Did Southern Free Men of Color Fight for the Ideals of the South?

Much of history is distasteful. Primary sources often reveal attitudes acceptable at the time that no longer are. But to understand controversial historical events, historians must examine primary sources that represent a wide variety of perspectives. Here, middle schoolers examine a series of primary sources revealing complex, often contradictory, motives and attitudes to understand why men of color supported the Confederacy or the Union during the American Civil war.

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CCSS: Adaptable
Instructional Ideas
  • Instructors should prepare for the lesson by reading the "10-Point Model for Teaching Controversial Issues"
  • If class members have not studied issues that led to the Civil War, the Slave Debate, the Election of 1860, and the formation of the Confederate States of America, conduct a read-aloud of the "Topic Background" paper, frequently pausing to ask and respond to questions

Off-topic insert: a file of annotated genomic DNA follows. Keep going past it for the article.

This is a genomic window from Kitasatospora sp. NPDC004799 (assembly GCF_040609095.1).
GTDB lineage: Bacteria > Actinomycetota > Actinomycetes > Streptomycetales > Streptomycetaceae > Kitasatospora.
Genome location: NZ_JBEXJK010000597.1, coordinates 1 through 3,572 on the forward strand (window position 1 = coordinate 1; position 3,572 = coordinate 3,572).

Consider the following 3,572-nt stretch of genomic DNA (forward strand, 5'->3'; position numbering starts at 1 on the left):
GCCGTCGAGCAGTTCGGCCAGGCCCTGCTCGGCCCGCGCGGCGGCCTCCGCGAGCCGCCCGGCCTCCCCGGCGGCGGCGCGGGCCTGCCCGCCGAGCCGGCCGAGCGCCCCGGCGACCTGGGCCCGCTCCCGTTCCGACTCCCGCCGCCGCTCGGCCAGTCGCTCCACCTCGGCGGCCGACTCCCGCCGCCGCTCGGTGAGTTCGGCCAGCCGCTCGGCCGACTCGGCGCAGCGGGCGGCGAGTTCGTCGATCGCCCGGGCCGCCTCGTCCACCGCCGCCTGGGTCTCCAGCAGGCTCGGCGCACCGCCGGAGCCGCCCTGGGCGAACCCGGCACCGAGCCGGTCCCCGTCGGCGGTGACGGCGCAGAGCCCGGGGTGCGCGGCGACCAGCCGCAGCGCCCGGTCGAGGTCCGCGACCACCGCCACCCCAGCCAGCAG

• Rather than a debate, have research groups present the results of their research to the class
  • To conclude the lesson, ask individuals to imagine themselves as a man of color facing the decision to support the Union or the Confederacy and indicate what choice they would make
Classroom Considerations
  • A protocol must be in place to permit a safe, respectful discussion of controversial issues
  • Several of the primary sources contain what today is considered offensive language–be sure to emphasize that this language reveals the mindset and attitudes of the speaker
  • The primary sources reveal the many social and economic factors in play at the time
  • None
Common Core